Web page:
From the beginning Father Yod's Orientally spiritual, meditative voice cloud and Djin's funkadelic, hypnotic guitar discussion shower, both have been squeezed into our right brain via ears. Echoic shadow with their instrumental moonshine we can feel directly, and mysterious, scattered guitar solos and tribal beats bind our body strictly. Although their soundscape has Kraut-ish rumple and fuzz indeed, their strong commune conscience we cannot avoid at all. Guess Guru can unify them as a spiritual community with his mind altering canon and especially with his musical rebellion. Not so difficult for us too but fine to leave our body and soul as we like.

The third track "Journey Thru An Elemental Kingdom" notifies us this way, with quiet bell ringing and dry, desert string-based shouts of pleasure and freakout. Some heavy tricky tips are kinda killer, whilst we can feel that complete calmness, stillness make sense for us. Heavy, hijacking madness can be heard in the last part, that launches tough meditation and medication into us. The eponymous track, that looks like they (especially Father) have penetrated remarkable enthusiasm, has two brilliant scenes - the first is like under a calm circumstance before the storm, along with whistle and percussion seasoned with eccentric synth noises, and the latter part is a real heavy, deep ritual for The Spirit named Ya Ho Wha, constructed with loud, metallic guitar sadness and wacky drum / percussion madness.

This mixture strategy is superb, and their creativity for such a short while (until Father Yod's tragic death) is really surprising, amazing.

Yahowa 13 - 1974 - Savage Sons Of Yahowa

Yahowa 13 
1974 
Savage Sons Of Yahowa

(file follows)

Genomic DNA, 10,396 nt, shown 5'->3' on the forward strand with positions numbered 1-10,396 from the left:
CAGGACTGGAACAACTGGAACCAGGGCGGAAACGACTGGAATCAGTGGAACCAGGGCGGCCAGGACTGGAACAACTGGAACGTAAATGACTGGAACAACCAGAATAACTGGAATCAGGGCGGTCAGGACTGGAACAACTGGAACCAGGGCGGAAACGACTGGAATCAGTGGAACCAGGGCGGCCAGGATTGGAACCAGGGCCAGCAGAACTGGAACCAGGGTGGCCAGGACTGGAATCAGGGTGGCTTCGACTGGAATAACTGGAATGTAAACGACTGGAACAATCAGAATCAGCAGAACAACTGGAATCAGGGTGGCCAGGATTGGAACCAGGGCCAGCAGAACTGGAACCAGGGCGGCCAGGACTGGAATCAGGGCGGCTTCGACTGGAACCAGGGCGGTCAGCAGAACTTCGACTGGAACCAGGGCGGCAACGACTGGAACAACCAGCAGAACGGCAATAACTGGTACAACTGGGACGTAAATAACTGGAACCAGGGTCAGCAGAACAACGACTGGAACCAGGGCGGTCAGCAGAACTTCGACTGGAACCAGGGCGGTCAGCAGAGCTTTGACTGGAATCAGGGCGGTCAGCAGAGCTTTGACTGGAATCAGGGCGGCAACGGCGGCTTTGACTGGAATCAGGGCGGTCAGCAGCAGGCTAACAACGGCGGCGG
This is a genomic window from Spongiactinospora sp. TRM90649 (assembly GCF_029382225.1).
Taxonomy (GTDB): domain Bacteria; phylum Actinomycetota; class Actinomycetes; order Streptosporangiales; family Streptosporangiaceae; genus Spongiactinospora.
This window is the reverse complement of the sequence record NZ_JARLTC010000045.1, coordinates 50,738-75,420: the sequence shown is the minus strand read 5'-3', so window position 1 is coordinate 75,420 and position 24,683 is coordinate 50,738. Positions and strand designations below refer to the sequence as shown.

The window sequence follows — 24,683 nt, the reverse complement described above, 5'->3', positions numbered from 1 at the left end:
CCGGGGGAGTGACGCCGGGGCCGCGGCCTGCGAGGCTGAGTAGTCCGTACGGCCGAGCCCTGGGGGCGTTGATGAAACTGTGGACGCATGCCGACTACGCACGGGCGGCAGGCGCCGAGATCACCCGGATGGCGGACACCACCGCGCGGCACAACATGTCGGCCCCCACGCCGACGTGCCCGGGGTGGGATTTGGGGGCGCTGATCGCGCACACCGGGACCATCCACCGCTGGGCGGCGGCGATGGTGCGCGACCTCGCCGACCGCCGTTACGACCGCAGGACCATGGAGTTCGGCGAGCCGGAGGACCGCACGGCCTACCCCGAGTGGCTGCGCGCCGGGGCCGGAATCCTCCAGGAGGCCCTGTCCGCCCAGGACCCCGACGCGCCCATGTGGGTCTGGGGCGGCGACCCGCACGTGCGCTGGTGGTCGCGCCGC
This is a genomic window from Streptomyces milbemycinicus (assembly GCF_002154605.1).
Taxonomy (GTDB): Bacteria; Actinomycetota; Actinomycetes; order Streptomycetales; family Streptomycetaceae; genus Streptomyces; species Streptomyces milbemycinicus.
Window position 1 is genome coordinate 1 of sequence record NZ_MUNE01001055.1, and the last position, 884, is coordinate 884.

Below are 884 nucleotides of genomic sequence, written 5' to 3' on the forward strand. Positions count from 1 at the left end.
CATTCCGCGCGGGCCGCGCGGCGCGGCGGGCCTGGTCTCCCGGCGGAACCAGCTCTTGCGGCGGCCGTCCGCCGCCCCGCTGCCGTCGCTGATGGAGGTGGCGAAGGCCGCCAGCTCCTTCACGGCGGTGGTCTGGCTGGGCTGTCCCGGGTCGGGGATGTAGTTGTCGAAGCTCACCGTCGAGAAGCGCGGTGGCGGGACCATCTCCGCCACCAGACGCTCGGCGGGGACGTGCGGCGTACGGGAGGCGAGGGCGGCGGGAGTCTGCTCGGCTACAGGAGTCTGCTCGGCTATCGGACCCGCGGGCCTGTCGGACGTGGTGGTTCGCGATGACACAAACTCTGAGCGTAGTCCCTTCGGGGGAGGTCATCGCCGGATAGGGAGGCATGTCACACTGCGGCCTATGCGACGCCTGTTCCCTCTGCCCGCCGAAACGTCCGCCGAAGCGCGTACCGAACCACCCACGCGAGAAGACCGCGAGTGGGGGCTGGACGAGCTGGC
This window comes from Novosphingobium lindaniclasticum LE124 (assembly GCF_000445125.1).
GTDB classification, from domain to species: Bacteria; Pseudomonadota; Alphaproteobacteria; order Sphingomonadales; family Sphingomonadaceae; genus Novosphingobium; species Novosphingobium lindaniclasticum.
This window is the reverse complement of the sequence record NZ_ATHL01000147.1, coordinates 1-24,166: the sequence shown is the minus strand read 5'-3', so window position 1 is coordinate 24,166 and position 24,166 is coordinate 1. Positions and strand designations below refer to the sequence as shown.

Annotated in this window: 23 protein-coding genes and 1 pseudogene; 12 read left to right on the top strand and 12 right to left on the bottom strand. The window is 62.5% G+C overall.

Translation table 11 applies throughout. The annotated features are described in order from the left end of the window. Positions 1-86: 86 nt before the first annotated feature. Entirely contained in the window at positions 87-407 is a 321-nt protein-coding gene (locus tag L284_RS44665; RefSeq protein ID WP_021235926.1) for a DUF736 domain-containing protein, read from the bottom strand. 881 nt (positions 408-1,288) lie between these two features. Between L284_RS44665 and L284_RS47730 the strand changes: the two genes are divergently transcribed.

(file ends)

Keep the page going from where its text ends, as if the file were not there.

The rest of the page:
01. Edge of a Dream (2:11)
02. Fire in the Sky (5:07)
03. Just Sitting Here (4:01)
04. A Thousand Sighs (7:30)
05. Red River Valley (4:48)
06. Man the Messiah (4:57)
07. Making a Dollar (5:34)
08. I Thought I Am (4:40)
09. Oh Ya Ho Wa (2:01)

- Father Yod / vocals, kettle drum, gong
- Djinn / guitar
- Sunflower / bass
- Octavius / drums



Father Yod Yahowa's strange journey continued to take unpredictable twists on Yahowa 13's second album. Like Father Yod & the Spirit of '76's All or Nothing at All, this was so sonically unrelated to any of their prior recordings that it sounded like the work of an entirely different group of musicians. Unlike All or Nothing at All, it was also a change for the better. Not entirely accidentally, Father Yod himself does not appear on the album, ceding control of the music to Sunflower Aquarian, Djin Aquarian, Rhythm Aquarian, and Octavious Aquarian. It is obvious that one or more of these guys must have been huge Neil Young & Crazy Horse fans, as about half the songs are rougher approximations of his hard rock sound circa the early 1970s. And while those cuts are derivative, they're not half bad either. The vocals on "Edge of a Dream" are an especially spooky Neil Young soundalike, and "Red River Valley" has a nice hard rock spin on the kinds of melodies Young used on compositions like "Old Man." "Making a Dollar" is rustic, hard country-rock Crazy Horse with a touch of Harrison-esque Beatles. A few of the cuts eschew the overt Young influence for eccentric, roots-flavored hard rock. The vocals on these are so much throatier and blacker -- in the mode of a grainier Dr. John or War -- that it doesn't seem they could possibly be the work of the same singer. (The credits, as usual for Yahowa, don't shed any definite light on the situation.) This is the first Yod/Yahowa disc that can be accepted as a legitimate rock record on its own terms, rather than as a novelty of sorts. Were it done by some other obscure band on an independent label, one wouldn't think to make the connection between the music and the sort of eccentric mysticism that Yod and his followers practiced.

Yahowa 13 - 1974 - Yahowa 13

Yahowa 13
1974
Yahowa 13




01. Because 3:45
02. Angel 1:28
03. Magical Lady 5:30
04. Little Doggie 4:45
05. A Kind Of Depression 6:55
06. Warden 5:30
07. Mailman 5:00
08. Come Come 4:45
09. Pain 4:15

- Father Yod / vocals, kettle drum, gong
- Djinn / guitar
- Sunflower / bass
- Octavius / drums